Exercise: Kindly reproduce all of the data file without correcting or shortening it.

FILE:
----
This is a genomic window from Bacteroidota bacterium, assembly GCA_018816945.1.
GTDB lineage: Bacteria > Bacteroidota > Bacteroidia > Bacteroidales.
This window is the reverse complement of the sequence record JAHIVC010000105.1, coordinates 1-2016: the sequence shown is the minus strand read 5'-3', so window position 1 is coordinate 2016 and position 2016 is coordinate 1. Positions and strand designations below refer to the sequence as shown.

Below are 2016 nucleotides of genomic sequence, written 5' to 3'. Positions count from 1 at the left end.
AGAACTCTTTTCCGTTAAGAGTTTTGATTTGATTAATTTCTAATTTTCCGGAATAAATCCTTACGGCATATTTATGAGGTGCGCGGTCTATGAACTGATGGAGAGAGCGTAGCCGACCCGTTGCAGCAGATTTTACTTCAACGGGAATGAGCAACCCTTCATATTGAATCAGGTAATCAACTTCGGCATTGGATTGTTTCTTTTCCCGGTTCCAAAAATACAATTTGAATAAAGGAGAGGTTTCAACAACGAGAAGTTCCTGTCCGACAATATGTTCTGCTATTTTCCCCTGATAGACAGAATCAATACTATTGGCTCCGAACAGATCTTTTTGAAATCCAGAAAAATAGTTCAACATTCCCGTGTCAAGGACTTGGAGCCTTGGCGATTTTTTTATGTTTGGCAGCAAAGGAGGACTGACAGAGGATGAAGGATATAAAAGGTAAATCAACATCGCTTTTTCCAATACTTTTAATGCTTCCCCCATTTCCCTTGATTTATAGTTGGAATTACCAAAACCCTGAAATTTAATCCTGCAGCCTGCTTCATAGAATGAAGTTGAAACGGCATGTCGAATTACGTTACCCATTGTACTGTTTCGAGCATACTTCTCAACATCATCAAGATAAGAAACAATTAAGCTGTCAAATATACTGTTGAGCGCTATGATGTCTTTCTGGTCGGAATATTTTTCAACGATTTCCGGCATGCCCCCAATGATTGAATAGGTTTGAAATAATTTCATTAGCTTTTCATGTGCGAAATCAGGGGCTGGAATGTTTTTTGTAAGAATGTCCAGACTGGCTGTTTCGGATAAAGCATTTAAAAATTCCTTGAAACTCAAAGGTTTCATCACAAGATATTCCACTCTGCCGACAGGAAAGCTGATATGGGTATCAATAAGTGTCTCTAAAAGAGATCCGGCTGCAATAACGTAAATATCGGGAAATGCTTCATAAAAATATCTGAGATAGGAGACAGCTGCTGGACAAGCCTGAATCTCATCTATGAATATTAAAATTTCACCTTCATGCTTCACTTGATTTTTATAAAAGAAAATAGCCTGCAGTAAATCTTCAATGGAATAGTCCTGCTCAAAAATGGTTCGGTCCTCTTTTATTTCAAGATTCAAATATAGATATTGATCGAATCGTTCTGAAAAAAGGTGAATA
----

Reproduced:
This is a genomic window from Bacteroidota bacterium, assembly GCA_018816945.1.
GTDB lineage: Bacteria > Bacteroidota > Bacteroidia > Bacteroidales.
This window is the reverse complement of the sequence record JAHIVC010000105.1, coordinates 1-2016: the sequence shown is the minus strand read 5'-3', so window position 1 is coordinate 2016 and position 2016 is coordinate 1. Positions and strand designations below refer to the sequence as shown.

Below are 2016 nucleotides of genomic sequence, written 5' to 3'. Positions count from 1 at the left end.
AGAACTCTTTTCCGTTAAGAGTTTTGATTTGATTAATTTCTAATTTTCCGGAATAAATCCTTACGGCATATTTATGAGGTGCGCGGTCTATGAACTGATGGAGAGAGCGTAGCCGACCCGTTGCAGCAGATTTTACTTCAACGGGAATGAGCAACCCTTCATATTGAATCAGGTAATCAACTTCGGCATTGGATTGTTTCTTTTCCCGGTTCCAAAAATACAATTTGAATAAAGGAGAGGTTTCAACAACGAGAAGTTCCTGTCCGACAATATGTTCTGCTATTTTCCCCTGATAGACAGAATCAATACTATTGGCTCCGAACAGATCTTTTTGAAATCCAGAAAAATAGTTCAACATTCCCGTGTCAAGGACTTGGAGCCTTGGCGATTTTTTTATGTTTGGCAGCAAAGGAGGACTGACAGAGGATGAAGGATATAAAAGGTAAATCAACATCGCTTTTTCCAATACTTTTAATGCTTCCCCCATTTCCCTTGATTTATAGTTGGAATTACCAAAACCCTGAAATTTAATCCTGCAGCCTGCTTCATAGAATGAAGTTGAAACGGCATGTCGAATTACGTTACCCATTGTACTGTTTCGAGCATACTTCTCAACATCATCAAGATAAGAAACAATTAAGCTGTCAAATATACTGTTGAGCGCTATGATGTCTTTCTGGTCGGAATATTTTTCAACGATTTCCGGCATGCCCCCAATGATTGAATAGGTTTGAAATAATTTCATTAGCTTTTCATGTGCGAAATCAGGGGCTGGAATGTTTTTTGTAAGAATGTCCAGACTGGCTGTTTCGGATAAAGCATTTAAAAATTCCTTGAAACTCAAAGGTTTCATCACAAGATATTCCACTCTGCCGACAGGAAAGCTGATATGGGTATCAATAAGTGTCTCTAAAAGAGATCCGGCTGCAATAACGTAAATATCGGGAAATGCTTCATAAAAATATCTGAGATAGGAGACAGCTGCTGGACAAGCCTGAATCTCATCTATGAATATTAAAATTTCACCTTCATGCTTCACTTGATTTTTATAAAAGAAAATAGCCTGCAGTAAATCTTCAATGGAATAGTCCTGCTCAAAAATGGTTCGGTCCTCTTTTATTTCAAGATTCAAATATAGATATTGATCGAATCGTTCTGAAAAAAGGTGAATA